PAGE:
I might also recommend checking out the Battle of Midway Roundtable at The Battle of Midway Roundtable

    Section 1 directly related to Midway
    A Dawn Like Thunder: the True Story of Torpedo Squadron Eight by Robert Mrazek (2008)

    Midway Inquest: Why the Japanese Lost the Battle of Midway by Dallas W. Isom (2007) can be downloaded from here Midway Inquest: Why the Japanese Lost the Battle of Midway (Twentieth-Century Battles) - PDF eBook Free DOWNLOAD

    *Black Shoe Carrier Admiral: Frank Jack Fletcher at Coral Sea, Midway, and Guadalcanal by John Lundstrom (2006)*

    *No Right to Win: a Continuing Dialogue with Veterans of the Battle of Midway by Ronald W. Russell (2006)*

    *Shattered Sword: the Untold Story of the Battle of Midway by Jonathan Parshall and Anthony Tully (2005)*

    The Unknown Battle of Midway: the Death of the Torpedo Squadrons by Alvin Kernan (2005)

    SBD-3 Dauntless; the Battle of Midway by Daniel Hernandez (2002)

    They Turned the War Around at Coral Sea and Midway by Stuart Ludlum (2000)

    *The Last Flight of Ensign C. Markland Kelly, Junior, USNR by Bowen P. Weisheit (1996)*

    *A Glorious Page in Our History by Robert Cressman, Steve Ewing, et. al.(1990)*

    *The First Team - Pacific Naval Air Combat from Pearl Harbor to Midway by John Lundstrom (1984; revised 2nd edition 1990)*

    *That Gallant Ship by Robert Cressman (1985 reprint 2000)*

    Miracle at Midway by Gordon W. Prange (1982)

    Incredible Victory by Walter Lord (1967)

    Rendezvous at Midway: USS Yorktown and the Japanese Carrier Fleet by Pat Frank and Joseph D. Harrington (1967)

    Midway: Turning Point of the Pacific by VADM William Ward Smith (1966)

    The Big E by Edward P. Stafford (1960)

    Midway: the Battle That Doomed Japanby Mitsuo Fuchida and Masatake Okumiya (1955)

    History of United States Naval Operations in World War II, Volume IV, Coral Sea, Midway, and Submarine Actions, May 1942 - August 1942 by Samuel E. Morison (1950)

    Marines at Midway by R. D. Heinl (1948) USMC Monograph: Marines at Midway

    *The Japanese Story of the Battle of Midway U.S. Navy publication OPNAV P32-1002 (1947) Japanese Story of the Battle of Midway *

    Battle Report, Volume III, Pacific War Middle Phase by Walter Karig (1947)

    Section 2 - Of interest and bearing on the subject, or providing insight into the why’s and where fore’s, of Midway:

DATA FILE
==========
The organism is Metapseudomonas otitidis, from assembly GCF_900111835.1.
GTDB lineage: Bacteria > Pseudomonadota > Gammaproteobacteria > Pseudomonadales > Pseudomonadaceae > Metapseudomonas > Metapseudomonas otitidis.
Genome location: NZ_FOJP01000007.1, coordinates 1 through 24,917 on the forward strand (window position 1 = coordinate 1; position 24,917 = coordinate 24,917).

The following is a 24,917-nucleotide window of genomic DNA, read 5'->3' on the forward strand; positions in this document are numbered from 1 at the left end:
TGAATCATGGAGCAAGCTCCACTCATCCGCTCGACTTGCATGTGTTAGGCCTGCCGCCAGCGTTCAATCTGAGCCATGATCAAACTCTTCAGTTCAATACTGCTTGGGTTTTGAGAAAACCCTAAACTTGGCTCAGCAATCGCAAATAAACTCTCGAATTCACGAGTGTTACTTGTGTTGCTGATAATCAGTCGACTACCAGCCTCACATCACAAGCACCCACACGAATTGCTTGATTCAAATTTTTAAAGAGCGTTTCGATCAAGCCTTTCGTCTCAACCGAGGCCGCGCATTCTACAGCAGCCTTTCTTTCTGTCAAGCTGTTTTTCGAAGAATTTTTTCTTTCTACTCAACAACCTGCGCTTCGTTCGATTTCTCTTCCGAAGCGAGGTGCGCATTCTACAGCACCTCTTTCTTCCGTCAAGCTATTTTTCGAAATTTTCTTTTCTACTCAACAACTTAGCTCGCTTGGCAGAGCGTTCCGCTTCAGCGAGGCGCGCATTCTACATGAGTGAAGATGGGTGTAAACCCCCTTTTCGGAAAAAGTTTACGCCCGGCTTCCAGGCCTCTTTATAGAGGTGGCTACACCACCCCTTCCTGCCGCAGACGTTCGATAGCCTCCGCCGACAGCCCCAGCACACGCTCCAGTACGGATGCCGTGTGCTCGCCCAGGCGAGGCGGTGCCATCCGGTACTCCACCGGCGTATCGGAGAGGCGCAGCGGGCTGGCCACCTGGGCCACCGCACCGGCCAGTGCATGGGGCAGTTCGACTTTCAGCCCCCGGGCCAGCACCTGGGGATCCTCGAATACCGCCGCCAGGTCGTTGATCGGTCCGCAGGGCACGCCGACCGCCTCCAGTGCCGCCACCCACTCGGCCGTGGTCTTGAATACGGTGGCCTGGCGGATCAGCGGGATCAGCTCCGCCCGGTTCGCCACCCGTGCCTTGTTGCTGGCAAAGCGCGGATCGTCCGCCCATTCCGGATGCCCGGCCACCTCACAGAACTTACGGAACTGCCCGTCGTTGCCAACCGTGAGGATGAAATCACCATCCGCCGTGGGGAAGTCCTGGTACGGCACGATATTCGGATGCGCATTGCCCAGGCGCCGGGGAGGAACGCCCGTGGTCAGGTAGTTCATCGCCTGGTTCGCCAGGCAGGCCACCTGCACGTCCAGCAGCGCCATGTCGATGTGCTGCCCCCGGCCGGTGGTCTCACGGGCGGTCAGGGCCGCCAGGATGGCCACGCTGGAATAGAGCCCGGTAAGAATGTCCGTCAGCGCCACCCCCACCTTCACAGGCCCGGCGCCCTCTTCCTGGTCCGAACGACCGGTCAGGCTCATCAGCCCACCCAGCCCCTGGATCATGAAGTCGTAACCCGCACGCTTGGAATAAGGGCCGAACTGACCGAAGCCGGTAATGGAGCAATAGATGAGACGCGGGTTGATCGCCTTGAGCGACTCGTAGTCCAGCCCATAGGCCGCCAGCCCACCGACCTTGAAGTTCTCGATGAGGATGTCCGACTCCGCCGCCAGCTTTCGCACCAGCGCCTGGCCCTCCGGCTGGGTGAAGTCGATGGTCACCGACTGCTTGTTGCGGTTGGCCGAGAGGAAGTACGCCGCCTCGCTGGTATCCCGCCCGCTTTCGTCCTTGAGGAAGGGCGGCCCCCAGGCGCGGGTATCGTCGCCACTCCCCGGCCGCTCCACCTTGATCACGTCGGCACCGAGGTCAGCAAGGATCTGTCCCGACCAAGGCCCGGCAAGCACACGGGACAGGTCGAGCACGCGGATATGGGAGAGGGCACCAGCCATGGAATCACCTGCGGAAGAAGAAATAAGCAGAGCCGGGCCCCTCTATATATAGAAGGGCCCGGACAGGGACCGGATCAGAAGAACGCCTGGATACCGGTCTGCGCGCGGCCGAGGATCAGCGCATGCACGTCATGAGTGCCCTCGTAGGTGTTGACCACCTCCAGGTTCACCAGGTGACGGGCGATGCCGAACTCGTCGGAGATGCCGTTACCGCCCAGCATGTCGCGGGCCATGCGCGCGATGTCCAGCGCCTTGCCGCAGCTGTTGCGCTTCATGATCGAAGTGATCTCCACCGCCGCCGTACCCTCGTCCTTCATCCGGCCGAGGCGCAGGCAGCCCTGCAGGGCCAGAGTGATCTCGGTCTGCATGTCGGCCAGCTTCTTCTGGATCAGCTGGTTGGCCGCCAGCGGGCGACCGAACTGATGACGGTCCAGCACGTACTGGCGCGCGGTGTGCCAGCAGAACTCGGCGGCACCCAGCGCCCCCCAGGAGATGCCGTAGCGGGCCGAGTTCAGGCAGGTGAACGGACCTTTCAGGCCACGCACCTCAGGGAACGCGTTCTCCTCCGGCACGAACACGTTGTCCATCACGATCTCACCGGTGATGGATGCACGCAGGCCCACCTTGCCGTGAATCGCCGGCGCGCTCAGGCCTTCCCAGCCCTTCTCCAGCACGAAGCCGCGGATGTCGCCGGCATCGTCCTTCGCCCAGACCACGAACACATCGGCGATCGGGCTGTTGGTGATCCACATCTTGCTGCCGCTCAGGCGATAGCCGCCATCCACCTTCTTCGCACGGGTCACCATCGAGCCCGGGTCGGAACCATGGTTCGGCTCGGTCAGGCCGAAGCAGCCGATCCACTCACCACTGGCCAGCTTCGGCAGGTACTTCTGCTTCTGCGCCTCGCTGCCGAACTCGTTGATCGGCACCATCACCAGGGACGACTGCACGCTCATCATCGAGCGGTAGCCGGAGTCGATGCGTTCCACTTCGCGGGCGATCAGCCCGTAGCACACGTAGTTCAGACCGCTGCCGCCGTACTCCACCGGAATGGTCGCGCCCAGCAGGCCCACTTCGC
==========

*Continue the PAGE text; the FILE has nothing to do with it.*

*Testing American Sea Power - US Navy Strategic Exercises, 1923-1940 by Craig C Felker (2007)*

    Thach Weave - The Life of Jimmie Thach by Steve Ewing (2004)

    *Sunburst - The Rise of Japanese Naval Air Power, 1909-1941 by Mark Peattie (2002)*

    *Destined for Glory - Dive bombing, Midway, and the Evolution of Carrier Air Power by Tom Wildenberg (1998)*

    Combined Fleet Decoded by John Prados (1995)

    *A Priceless Advantage by Frederick D. Parker (1993) http://www.centuryinter.net/midway/priceless/*

    And I Was There by Rear Admiral Edwin T. Layton (1985)

    The Barrier and the Javelin: Japanese and Allied Strategy, February-June 1942 by H. P. Willmott (1983)

    Double-Edged Secrets by Captain C. Jasper Holmes (1979)

    A Battle History of the Imperial Japanese Navy by Paul Dull (1978)

    The Campaigns of the Pacific War USSBS (Pacific) Naval Analysis Division (1946) http://www.ibiblio.org/hyperwar/AAF/USSBS/PTO-Campaigns/index.html

    Rich
     
  9. bobk544

    bobk544 Member

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    Holy wow Rich! your list here is enough to keep me going for many moons! thanks very much Rich and i am really looking forward to learning as much as i can about this great world changing event and in particular getting to know those who really made the sacrifices for us all!
    Thanks again everyone and i will be back in between readings for further discussions and opinions ok?
    An a peronal salute to you all and those who are carrying forward the memories of those who gave the ultimate sacrifice, we owe them and their families and descendants many thanks!
    BobK
     
  10. bobk544

    bobk544 Member